Philadelphia & Western

A "Stafford" car speeding by Beechwood-Brookline station. These cars, originally Nos. 60-70, were built in three series in 1924, 1927 and 1929. In the original configuration, they had center vestibules and smoking compartments, were two-man cars and had three doors per side, with one offset from the center to separate the smoking and non-smoking sections. Top speed, as delivered, only was 44 mph. In 1931, before the "Bullet" cars arrived on P&W property, the 60-70 series was modernized for one-man operation and received motors and gearing that allowed top speed of up to 70 mph. Traction historian Ronald DeGraw says some of these cars did not receive the speed upgrade until as late as 1946. By 1972, nine of the original 11 cars still were used in rush hour service. The term "Stafford" cars results from their usual assignment to the Strafford Branch, which Philadelphia Suburban Transportation Co. abandoned after the last train in the early morning hours of March 23, 1956. After the modernization of the cars, they were renumbered 160-170.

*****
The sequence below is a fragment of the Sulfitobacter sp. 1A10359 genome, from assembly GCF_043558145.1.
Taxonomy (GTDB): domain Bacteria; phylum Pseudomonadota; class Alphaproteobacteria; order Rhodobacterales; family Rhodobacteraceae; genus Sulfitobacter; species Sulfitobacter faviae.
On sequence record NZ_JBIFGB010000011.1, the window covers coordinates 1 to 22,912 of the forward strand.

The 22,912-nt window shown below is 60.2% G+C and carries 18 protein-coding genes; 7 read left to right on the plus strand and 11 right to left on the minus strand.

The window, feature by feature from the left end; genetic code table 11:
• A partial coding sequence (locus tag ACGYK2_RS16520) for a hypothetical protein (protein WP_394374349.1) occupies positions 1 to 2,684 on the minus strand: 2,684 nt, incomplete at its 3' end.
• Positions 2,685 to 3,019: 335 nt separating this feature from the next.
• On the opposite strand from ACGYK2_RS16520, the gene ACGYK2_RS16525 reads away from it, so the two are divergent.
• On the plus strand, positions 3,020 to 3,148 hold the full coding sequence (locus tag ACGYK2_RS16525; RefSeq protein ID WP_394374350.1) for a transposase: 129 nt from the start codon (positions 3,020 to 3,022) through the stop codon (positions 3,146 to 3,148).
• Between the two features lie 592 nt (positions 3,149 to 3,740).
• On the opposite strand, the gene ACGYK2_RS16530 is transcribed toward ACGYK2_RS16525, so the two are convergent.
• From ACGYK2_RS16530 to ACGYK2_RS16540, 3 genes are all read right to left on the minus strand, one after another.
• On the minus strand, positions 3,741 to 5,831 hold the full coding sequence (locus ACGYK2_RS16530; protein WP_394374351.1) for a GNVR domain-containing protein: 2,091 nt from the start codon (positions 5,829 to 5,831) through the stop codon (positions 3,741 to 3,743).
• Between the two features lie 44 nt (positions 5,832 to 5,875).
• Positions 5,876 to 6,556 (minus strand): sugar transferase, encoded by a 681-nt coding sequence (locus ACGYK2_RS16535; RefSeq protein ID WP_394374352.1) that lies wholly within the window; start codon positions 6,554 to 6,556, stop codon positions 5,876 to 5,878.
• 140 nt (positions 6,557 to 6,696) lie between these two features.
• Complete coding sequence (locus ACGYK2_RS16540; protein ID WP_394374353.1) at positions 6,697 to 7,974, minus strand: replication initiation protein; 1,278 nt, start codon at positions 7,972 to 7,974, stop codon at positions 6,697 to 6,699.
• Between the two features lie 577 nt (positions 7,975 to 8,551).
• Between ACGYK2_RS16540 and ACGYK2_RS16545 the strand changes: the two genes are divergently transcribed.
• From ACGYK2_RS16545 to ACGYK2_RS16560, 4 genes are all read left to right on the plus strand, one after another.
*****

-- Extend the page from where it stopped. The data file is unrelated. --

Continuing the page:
Ed Havens collection
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